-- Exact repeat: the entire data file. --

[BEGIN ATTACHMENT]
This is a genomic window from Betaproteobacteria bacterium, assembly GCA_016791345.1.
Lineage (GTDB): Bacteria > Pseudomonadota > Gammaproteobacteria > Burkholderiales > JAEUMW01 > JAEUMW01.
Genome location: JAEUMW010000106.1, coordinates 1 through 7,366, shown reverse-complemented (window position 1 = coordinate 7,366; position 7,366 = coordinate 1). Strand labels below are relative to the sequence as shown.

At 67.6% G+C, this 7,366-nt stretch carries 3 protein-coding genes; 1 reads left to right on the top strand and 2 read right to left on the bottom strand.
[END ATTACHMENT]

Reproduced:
This is a genomic window from Betaproteobacteria bacterium, assembly GCA_016791345.1.
Lineage (GTDB): Bacteria > Pseudomonadota > Gammaproteobacteria > Burkholderiales > JAEUMW01 > JAEUMW01.
Genome location: JAEUMW010000106.1, coordinates 1 through 7,366, shown reverse-complemented (window position 1 = coordinate 7,366; position 7,366 = coordinate 1). Strand labels below are relative to the sequence as shown.

At 67.6% G+C, this 7,366-nt stretch carries 3 protein-coding genes; 1 reads left to right on the top strand and 2 read right to left on the bottom strand.